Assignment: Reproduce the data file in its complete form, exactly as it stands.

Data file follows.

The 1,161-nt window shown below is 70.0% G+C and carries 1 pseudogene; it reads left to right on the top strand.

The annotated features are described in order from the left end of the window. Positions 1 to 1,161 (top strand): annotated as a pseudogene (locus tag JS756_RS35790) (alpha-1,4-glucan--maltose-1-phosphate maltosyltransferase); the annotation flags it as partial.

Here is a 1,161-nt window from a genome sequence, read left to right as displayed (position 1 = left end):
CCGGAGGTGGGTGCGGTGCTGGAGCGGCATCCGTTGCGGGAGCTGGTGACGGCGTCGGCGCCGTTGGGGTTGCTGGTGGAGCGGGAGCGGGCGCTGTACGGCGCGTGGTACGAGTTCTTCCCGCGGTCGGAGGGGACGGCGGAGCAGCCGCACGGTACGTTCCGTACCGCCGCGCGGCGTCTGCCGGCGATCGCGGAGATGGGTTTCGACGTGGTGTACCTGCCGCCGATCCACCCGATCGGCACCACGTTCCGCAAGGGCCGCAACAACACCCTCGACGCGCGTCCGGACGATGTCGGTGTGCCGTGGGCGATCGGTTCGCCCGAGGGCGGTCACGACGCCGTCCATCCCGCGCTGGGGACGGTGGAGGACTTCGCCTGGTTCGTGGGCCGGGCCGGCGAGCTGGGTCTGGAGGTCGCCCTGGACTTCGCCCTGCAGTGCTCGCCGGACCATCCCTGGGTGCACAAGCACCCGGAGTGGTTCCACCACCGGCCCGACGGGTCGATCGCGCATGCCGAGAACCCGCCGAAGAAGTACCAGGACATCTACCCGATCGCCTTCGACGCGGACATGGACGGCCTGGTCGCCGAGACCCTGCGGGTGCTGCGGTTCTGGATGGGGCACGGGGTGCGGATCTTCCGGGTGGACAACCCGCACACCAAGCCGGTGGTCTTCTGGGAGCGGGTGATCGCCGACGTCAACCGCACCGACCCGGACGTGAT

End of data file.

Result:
The 1,161-nt window shown below is 70.0% G+C and carries 1 pseudogene; it reads left to right on the top strand.

The annotated features are described in order from the left end of the window. Positions 1 to 1,161 (top strand): annotated as a pseudogene (locus tag JS756_RS35790) (alpha-1,4-glucan--maltose-1-phosphate maltosyltransferase); the annotation flags it as partial.

Here is a 1,161-nt window from a genome sequence, read left to right as displayed (position 1 = left end):
CCGGAGGTGGGTGCGGTGCTGGAGCGGCATCCGTTGCGGGAGCTGGTGACGGCGTCGGCGCCGTTGGGGTTGCTGGTGGAGCGGGAGCGGGCGCTGTACGGCGCGTGGTACGAGTTCTTCCCGCGGTCGGAGGGGACGGCGGAGCAGCCGCACGGTACGTTCCGTACCGCCGCGCGGCGTCTGCCGGCGATCGCGGAGATGGGTTTCGACGTGGTGTACCTGCCGCCGATCCACCCGATCGGCACCACGTTCCGCAAGGGCCGCAACAACACCCTCGACGCGCGTCCGGACGATGTCGGTGTGCCGTGGGCGATCGGTTCGCCCGAGGGCGGTCACGACGCCGTCCATCCCGCGCTGGGGACGGTGGAGGACTTCGCCTGGTTCGTGGGCCGGGCCGGCGAGCTGGGTCTGGAGGTCGCCCTGGACTTCGCCCTGCAGTGCTCGCCGGACCATCCCTGGGTGCACAAGCACCCGGAGTGGTTCCACCACCGGCCCGACGGGTCGATCGCGCATGCCGAGAACCCGCCGAAGAAGTACCAGGACATCTACCCGATCGCCTTCGACGCGGACATGGACGGCCTGGTCGCCGAGACCCTGCGGGTGCTGCGGTTCTGGATGGGGCACGGGGTGCGGATCTTCCGGGTGGACAACCCGCACACCAAGCCGGTGGTCTTCTGGGAGCGGGTGATCGCCGACGTCAACCGCACCGACCCGGACGTGAT